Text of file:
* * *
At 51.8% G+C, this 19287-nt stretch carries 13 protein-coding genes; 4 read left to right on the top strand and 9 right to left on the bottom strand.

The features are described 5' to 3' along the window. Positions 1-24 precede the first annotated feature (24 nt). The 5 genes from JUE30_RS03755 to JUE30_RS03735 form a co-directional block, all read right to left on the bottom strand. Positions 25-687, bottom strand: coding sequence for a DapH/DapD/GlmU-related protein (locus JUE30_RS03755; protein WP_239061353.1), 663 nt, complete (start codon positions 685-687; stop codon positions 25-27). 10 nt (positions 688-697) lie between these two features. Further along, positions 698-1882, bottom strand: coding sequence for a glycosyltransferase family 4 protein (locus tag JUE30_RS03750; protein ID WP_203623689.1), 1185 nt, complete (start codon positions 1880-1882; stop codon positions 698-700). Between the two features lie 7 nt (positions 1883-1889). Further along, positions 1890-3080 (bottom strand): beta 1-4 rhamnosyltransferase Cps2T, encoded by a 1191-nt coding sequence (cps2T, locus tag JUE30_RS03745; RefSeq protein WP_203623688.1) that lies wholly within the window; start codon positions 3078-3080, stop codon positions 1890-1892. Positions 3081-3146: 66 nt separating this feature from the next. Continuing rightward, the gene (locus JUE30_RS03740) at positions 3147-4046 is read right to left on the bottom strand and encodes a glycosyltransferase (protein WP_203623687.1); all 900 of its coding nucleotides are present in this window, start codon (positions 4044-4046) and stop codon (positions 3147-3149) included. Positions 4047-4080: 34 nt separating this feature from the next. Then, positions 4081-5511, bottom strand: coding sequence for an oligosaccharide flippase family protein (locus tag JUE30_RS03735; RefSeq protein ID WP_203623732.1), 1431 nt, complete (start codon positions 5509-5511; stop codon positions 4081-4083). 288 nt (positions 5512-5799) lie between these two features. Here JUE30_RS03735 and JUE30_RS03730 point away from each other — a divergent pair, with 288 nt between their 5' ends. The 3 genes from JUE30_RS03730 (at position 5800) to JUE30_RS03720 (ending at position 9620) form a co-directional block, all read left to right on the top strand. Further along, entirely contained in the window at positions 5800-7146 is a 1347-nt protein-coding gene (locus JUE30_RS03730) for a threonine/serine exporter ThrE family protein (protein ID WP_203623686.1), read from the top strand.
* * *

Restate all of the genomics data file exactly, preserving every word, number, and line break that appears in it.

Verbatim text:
At 51.8% G+C, this 19287-nt stretch carries 13 protein-coding genes; 4 read left to right on the top strand and 9 right to left on the bottom strand.

The features are described 5' to 3' along the window. Positions 1-24 precede the first annotated feature (24 nt). The 5 genes from JUE30_RS03755 to JUE30_RS03735 form a co-directional block, all read right to left on the bottom strand. Positions 25-687, bottom strand: coding sequence for a DapH/DapD/GlmU-related protein (locus JUE30_RS03755; protein WP_239061353.1), 663 nt, complete (start codon positions 685-687; stop codon positions 25-27). 10 nt (positions 688-697) lie between these two features. Further along, positions 698-1882, bottom strand: coding sequence for a glycosyltransferase family 4 protein (locus tag JUE30_RS03750; protein ID WP_203623689.1), 1185 nt, complete (start codon positions 1880-1882; stop codon positions 698-700). Between the two features lie 7 nt (positions 1883-1889). Further along, positions 1890-3080 (bottom strand): beta 1-4 rhamnosyltransferase Cps2T, encoded by a 1191-nt coding sequence (cps2T, locus tag JUE30_RS03745; RefSeq protein WP_203623688.1) that lies wholly within the window; start codon positions 3078-3080, stop codon positions 1890-1892. Positions 3081-3146: 66 nt separating this feature from the next. Continuing rightward, the gene (locus JUE30_RS03740) at positions 3147-4046 is read right to left on the bottom strand and encodes a glycosyltransferase (protein WP_203623687.1); all 900 of its coding nucleotides are present in this window, start codon (positions 4044-4046) and stop codon (positions 3147-3149) included. Positions 4047-4080: 34 nt separating this feature from the next. Then, positions 4081-5511, bottom strand: coding sequence for an oligosaccharide flippase family protein (locus tag JUE30_RS03735; RefSeq protein ID WP_203623732.1), 1431 nt, complete (start codon positions 5509-5511; stop codon positions 4081-4083). 288 nt (positions 5512-5799) lie between these two features. Here JUE30_RS03735 and JUE30_RS03730 point away from each other — a divergent pair, with 288 nt between their 5' ends. The 3 genes from JUE30_RS03730 (at position 5800) to JUE30_RS03720 (ending at position 9620) form a co-directional block, all read left to right on the top strand. Further along, entirely contained in the window at positions 5800-7146 is a 1347-nt protein-coding gene (locus JUE30_RS03730) for a threonine/serine exporter ThrE family protein (protein ID WP_203623686.1), read from the top strand.